A Time to Kill iTunes
M.G. Siegler

Here’s the deal. I have a lot of music. A LOT of music. I was waiting for the iPod and iTunes to be invented so that I could free my living room from being buried in vinyl, magnetic tape, aluminum disks, and stereo equipment. And being able to squeeze all that music into a mere 150gb on my hard drive was nothing short of amazing. Still is.

But let’s face it, I don’t listen to all 13,000 songs all the time. I have maybe 2000 favorites that I play on a regular basis. And going back to my days of making mixtapes on cassettes (remember those?), I use playlists to organize them and sync them to my iPod and iPhone.

Streaming? Yeah…like I have an unlimited data plan. Besides, there goes the carefully crafted playlist I made for this particular roadtrip.

Streaming? Yeah…like I didn’t read “1984” in 8th grade. I know that the RIAA giveth and the RIAA taketh away, blessed be the name of the RIAA. Songs I stream could disappear someday when some artist or record company decides they don’t want me to be able to play it anymore. Songs I download and own are like diamonds…they’re forever.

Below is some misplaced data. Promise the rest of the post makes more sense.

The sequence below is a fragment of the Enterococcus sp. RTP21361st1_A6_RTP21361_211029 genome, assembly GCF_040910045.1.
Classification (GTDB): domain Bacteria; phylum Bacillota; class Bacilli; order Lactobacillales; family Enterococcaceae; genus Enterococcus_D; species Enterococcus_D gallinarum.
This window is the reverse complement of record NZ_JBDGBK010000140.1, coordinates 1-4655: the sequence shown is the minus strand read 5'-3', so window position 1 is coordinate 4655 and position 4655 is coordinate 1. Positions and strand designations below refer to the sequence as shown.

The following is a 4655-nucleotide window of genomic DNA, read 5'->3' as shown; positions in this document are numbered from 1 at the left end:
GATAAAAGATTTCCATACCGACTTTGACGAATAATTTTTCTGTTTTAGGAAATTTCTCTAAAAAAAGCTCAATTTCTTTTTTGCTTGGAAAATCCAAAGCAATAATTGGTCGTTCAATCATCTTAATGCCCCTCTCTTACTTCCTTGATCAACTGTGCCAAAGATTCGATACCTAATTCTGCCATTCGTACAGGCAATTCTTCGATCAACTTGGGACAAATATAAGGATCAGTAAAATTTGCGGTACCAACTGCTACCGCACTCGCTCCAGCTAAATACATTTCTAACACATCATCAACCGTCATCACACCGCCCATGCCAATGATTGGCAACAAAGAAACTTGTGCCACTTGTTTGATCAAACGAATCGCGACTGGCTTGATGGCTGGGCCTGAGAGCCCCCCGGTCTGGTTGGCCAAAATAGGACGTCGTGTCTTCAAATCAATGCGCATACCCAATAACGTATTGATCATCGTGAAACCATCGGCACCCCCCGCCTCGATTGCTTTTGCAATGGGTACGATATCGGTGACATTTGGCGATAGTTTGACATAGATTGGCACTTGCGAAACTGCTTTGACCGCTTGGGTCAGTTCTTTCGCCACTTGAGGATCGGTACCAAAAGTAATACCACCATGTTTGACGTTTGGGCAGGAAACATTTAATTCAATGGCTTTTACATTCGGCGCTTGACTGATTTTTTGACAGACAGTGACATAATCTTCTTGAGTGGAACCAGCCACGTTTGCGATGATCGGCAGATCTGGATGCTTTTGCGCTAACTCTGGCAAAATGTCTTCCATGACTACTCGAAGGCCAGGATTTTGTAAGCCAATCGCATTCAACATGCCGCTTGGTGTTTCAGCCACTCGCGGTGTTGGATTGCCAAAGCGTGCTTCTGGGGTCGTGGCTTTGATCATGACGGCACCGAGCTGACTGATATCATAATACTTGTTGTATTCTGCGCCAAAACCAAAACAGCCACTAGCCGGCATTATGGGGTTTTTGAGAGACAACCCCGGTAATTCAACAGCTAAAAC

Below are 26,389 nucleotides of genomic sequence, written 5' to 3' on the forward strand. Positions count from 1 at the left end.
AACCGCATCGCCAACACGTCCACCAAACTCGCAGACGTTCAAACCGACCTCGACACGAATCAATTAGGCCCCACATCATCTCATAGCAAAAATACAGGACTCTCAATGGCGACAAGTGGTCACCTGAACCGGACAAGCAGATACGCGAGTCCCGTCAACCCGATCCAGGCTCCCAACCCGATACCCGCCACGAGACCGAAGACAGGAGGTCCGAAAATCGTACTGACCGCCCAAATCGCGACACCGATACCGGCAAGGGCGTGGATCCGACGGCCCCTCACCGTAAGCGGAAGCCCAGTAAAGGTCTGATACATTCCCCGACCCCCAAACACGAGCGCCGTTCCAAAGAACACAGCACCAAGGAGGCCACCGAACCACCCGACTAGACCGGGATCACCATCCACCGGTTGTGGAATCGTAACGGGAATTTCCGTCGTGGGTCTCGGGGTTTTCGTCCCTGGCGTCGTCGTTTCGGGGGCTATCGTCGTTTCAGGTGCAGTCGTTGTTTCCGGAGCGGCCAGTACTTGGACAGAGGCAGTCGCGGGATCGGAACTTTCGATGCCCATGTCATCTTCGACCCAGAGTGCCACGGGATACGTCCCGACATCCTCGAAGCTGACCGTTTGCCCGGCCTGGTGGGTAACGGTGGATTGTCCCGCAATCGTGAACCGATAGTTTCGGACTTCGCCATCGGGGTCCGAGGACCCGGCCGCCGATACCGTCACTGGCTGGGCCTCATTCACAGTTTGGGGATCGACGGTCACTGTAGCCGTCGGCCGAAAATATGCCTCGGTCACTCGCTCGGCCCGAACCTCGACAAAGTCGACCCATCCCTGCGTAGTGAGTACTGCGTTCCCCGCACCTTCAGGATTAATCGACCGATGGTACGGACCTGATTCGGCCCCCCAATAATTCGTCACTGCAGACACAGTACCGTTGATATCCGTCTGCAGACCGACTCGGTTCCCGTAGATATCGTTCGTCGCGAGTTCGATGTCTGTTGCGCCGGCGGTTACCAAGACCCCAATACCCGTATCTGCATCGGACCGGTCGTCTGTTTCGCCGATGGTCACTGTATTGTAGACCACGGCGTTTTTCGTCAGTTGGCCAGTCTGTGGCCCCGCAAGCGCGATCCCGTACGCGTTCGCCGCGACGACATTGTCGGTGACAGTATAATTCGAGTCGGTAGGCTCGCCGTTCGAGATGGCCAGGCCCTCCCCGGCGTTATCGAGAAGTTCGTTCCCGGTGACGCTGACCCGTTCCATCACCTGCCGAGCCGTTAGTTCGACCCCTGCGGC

And I’ll tell you what I hate…Apple’s iOS Music app. It assumes that everyone’s streaming, and makes you jump through fiery hoops in order to just play the music that you’ve synced to your device. I’m so glad someone turned me on to Cesium. Now I never have to use the Music app again. iTunes, however…well, that remains the repository of all the music that’s sitting on my hard drive, and the way I create playlists for various occasions and reasons…not just the Christmas playlists or the road trip playlists or the getting in 10,000 steps a day playlist, but the playlists of songs based on the names of girls, the playlists of Beatles covers, the playlists of songs where Song B has at least one word in it from the title of Song A. Stream that!

Yes, streaming may be convenient in that you can get the song you want *right now*, but I grew up in a generation where the closest we had to that was the call-in radio dedication show, where you might get to hear your song and you might now. If I don’t have the song on my iPhone right now, I’ll live until I get home, download it to my laptop, and add it to my playlist of over 2000 favorites…a playlist which feeds my Smart Playlist of four hours worth of favorites that haven’t been played within the last 90 days.

Remember, just because the “cool kids” don’t want to download and own music anymore doesn’t mean that there’s no value in it for others.